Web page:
As Texas voter turnout skews bluer by the day, this mathematician, minister, and member of the LGBT community wants to become her district’s first female U.S. Representative.
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The 21st Congressional District of Texas has long been something of an anomaly, and this year, it’s under the microscope of national curiosity. Covering the progressive cities of Austin and San Antonio, GOP districting efforts have historically made use of the deeply conservative stretch of land between the two. But, as the Texas Tribune reports, the days of Republican rule in TX-21 may be limited if this primary election’s record-breaking Democratic turnout is any indication of what’s to come in November.
The race for the district’s House seat is on, as Lamar Smith, House science chair, vocal climate-change denier and occasional re-tweeter of Breitbart stories is vacating his role. Among the Democratic candidates on the ballot March 6 primary is Mary Wilson, a longtime mathematician, minister, and out lesbian, who’s loudly advocated for LGBT issues, the protection of women’s reproductive rights, and separation of church and state.
In advance of the Democratic primary, Wilson discusses with DAME her platform on gun control, climate change, education, and the possibility of becoming TX-21’s first female U.S. Representative.
You’ve long been an advocate for quite a few women’s rights causes, including the preservation of Planned Parenthood. Why is it important to you?
There are several reasons for my support of Planned Parenthood. First, I firmly believe women should have the right to make medical decisions about their own bodies. Second, when women have options, such as comprehensive healthcare, job security, childcare, and community and family support, then they are more likely to continue their pregnancy. Simply being anti-abortion does not give women the full array of options necessary to care for a child. Third, in the state of Texas, the maternal mortality rate is the worst in the country and rivals poor economic nations. We are killing women by not providing comprehensive health care for pregnancies and postpartum. And last, but not least, in all areas, medical or otherwise, I believe women have a right to say what happens to their bodies.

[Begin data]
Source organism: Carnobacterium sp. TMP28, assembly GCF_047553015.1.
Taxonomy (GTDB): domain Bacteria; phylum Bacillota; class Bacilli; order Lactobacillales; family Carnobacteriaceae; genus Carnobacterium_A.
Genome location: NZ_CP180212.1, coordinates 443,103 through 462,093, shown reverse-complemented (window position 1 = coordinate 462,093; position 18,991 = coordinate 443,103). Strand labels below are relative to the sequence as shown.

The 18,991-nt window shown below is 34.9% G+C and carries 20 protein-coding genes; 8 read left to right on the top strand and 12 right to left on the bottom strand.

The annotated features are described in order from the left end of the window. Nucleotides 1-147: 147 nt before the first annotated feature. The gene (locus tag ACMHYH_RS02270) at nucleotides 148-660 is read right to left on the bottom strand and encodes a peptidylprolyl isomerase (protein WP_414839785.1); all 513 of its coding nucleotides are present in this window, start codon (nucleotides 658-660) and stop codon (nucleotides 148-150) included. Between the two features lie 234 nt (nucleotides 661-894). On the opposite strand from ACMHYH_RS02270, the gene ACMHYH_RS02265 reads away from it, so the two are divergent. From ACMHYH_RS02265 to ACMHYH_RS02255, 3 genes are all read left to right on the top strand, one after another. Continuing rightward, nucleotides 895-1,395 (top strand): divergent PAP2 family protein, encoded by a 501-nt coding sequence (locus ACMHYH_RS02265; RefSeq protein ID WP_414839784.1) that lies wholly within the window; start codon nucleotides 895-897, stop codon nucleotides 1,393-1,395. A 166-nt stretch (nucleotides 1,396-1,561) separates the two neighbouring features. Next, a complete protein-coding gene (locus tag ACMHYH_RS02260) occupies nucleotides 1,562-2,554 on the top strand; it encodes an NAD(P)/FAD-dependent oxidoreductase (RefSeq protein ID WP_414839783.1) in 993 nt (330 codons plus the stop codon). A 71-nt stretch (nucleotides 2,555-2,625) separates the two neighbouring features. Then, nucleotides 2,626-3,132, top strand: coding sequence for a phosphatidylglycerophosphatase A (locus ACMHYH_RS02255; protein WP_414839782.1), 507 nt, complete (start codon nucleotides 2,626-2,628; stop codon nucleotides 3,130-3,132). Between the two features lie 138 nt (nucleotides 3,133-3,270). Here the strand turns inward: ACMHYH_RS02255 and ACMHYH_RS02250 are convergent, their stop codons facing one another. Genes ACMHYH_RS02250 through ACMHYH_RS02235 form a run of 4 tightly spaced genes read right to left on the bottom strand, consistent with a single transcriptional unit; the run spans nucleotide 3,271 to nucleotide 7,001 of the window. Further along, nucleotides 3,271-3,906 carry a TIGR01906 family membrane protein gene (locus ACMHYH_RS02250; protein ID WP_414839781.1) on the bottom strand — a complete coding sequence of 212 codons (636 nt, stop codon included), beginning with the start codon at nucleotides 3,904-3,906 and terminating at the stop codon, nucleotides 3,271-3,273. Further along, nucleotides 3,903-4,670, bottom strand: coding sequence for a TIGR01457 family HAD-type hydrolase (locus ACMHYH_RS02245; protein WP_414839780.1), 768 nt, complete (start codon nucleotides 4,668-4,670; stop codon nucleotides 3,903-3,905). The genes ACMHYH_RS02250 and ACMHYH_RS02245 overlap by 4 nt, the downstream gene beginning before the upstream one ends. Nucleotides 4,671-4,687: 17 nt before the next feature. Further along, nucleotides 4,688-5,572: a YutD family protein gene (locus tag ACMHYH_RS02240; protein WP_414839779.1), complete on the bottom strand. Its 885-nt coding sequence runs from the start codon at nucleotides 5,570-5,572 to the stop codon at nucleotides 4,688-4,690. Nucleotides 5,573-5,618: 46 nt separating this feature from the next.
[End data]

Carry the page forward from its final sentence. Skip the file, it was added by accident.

How would you say being a mathematician and minister has prepared you for public office?
My two careers have given me a wealth of experience. First, from my mathematics background, I have the ability to sift through data, numbers, and information in order to pull out what is meaningful. This is useful when talking about climate change, immigration impact, or value of education, and much more. Secondly, I highly value education and believe our public schools should be supported to the best of our ability, including paying our teachers for the work they do, which is too often undervalued. Third, as a minister, I see people in the highs and lows of life. I am aware of those who fall through the cracks of our current safety nets. I’m aware that people in need often have no place to turn. In a country as wealthy as ours, we can do better. Furthermore, I have visited hospitals and have seen first hand what it is like for people struggling with healthcare costs and the impact it will have on their families. I have been to numerous detention centers, jails, etcetera, and have seen first hand how the for-profit system dehumanizes those detained, whether or not they’ve been convicted of a crime.
My goals as a minister are three-fold. One, show up. People won’t remember what you say (unless it’s really insensitive) in a time of crisis, but they will remember who stood with them. Two, listen attentively. Everyone wants to be heard and often times, when we believe we’ve been heard, anxiety and crises (are) lowered. Three, tell the truth. I think one of the most frustrating aspects of our current political environment is that people don’t trust politicians. I’d like to change that.
Last, but not least, I have been an activist and an advocate. I’ve lobbied, testified, and marched. And now, I’d like to have one of the votes that determine which policies become law.
Of the many issues to cover in your district, what do you consider to be your highest priorities?